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Homework Help: Arclength of exp from 0 to 1

  1. Dec 1, 2009 #1
    1. The problem statement, all variables and given/known data
    Find the arc length of y=e^x, from [0,1].

    2. Relevant equations

    3. The attempt at a solution
    [tex]s = \int_0^1 (1 + e^2^x)^(^1^/^2^)dx[/tex]

    I let t = e^x, dt=e^xdx; therefore dt/t=dx

    [tex] s = \int_1^e \frac{(1+t^2)^(^1^/^2^)}{t}\right) dx[/tex]

    Let t = tanT, dt = sec^2(T)dT (T for theta)

    [tex] s = \int_{\frac{Pi}{4}\right)}^{arctan(e)} \frac{sec^3T}{tanT}\right)dT[/tex]

    [tex] s = \int_{\frac{Pi}{4}\right)}^{arctan(e)} \frac{1/cos^3T}{sinT/cosT} \right) dT[/tex]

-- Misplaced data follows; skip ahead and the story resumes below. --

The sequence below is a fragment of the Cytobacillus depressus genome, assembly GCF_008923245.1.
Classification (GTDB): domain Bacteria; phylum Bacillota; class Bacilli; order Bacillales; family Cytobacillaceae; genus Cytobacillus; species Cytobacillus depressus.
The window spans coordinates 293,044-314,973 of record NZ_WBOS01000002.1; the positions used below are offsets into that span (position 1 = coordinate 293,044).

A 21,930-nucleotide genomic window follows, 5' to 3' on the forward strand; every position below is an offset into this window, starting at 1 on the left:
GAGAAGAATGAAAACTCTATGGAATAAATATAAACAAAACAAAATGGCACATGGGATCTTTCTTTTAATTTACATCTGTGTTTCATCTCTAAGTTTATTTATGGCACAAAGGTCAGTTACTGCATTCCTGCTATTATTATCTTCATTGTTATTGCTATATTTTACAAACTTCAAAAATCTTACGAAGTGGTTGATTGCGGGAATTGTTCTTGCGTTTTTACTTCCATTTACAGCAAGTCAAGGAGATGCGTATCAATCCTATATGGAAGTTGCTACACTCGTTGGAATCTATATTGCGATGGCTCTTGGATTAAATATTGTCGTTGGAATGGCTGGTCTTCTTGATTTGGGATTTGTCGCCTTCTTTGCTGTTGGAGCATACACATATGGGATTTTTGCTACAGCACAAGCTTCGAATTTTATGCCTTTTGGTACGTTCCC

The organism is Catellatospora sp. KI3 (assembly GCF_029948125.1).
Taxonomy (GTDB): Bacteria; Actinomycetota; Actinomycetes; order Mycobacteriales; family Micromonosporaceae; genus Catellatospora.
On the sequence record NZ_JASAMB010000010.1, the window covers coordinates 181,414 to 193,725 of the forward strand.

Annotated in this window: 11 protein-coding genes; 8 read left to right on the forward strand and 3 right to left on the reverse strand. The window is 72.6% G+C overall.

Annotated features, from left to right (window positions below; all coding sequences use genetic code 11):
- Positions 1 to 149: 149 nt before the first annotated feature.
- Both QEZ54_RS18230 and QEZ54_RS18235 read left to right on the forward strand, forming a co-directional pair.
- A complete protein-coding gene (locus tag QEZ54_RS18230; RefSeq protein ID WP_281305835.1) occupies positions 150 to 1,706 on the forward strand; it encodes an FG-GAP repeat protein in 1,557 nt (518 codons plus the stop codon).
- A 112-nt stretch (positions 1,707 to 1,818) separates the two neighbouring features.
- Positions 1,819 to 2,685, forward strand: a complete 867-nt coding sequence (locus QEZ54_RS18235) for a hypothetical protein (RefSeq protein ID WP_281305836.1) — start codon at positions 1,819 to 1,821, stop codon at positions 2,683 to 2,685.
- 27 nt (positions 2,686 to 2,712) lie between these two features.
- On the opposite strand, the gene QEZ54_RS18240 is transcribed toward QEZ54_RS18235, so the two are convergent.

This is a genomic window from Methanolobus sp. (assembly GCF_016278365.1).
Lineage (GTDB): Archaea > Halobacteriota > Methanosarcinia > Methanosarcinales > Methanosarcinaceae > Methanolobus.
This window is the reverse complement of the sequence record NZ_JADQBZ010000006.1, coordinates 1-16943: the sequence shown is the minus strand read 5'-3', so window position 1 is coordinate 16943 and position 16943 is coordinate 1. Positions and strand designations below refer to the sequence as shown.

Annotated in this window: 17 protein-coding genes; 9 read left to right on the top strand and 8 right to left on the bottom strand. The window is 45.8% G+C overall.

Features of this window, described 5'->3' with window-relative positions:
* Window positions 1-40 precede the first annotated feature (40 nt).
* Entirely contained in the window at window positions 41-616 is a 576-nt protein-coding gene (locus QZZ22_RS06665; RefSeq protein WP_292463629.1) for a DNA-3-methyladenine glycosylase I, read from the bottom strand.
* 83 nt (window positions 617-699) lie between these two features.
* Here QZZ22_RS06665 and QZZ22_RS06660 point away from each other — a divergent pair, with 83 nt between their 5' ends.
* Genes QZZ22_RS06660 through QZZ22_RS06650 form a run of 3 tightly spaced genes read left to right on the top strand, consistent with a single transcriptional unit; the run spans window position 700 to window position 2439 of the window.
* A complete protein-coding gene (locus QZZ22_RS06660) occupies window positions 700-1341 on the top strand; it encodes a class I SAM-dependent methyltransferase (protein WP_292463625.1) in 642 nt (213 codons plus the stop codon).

[tex] s = \int_{\frac{Pi}{4}\right)}^{arctan(e)} \frac{1}{sinT}\right) * \frac{1}{cos^2T} \right)dT[/tex]

    Where do I go from here?

    Any help would be greatly appreciated. :)
    Last edited by a moderator: Dec 1, 2009
  2. jcsd
  3. Dec 1, 2009 #2
    A substitution t = sinh y might be a bit easier. It takes some work too though.
  4. Dec 1, 2009 #3


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    Science Advisor

    Since that is an odd power of sin(T), a standard technique is to multiply both numerator and denominator by sin(T) to get
    [tex]s= \int_{\frac{pi}{4}}^{arctan(e)}\frac{cos^2(T)}{sin^2(T)} sin(T)dT[/tex]
    [tex]= \int_{\frac{pi}{4}}^{arctan(e)}\frac{cos^2(T)}{1- cos^2(T)} sin(T)dT[/tex]

    Now let u= cos(T) so du= -sin(T)dt and the integral becomes
    [tex]\int_{\frac{\sqrt{2}}{2}}^{\frac{1}{\sqrt{1+e^2}}}\frac{u^2}{1- u^2} du[/tex]
    Which you can do by "partial fractions".
  5. Dec 1, 2009 #4

    [tex]{\rm d}u=\frac{e^{2x}}{\sqrt{1+e^{2x}}}=\frac{u^2-1}{u} {\rm{d}x}[/tex]


    [tex]s={\int\limits_{\sqrt{2}}^{\sqrt{1+e^2^}}} {\frac{u^2}{u^2-1^}} \quad {\rm d}u[/tex]

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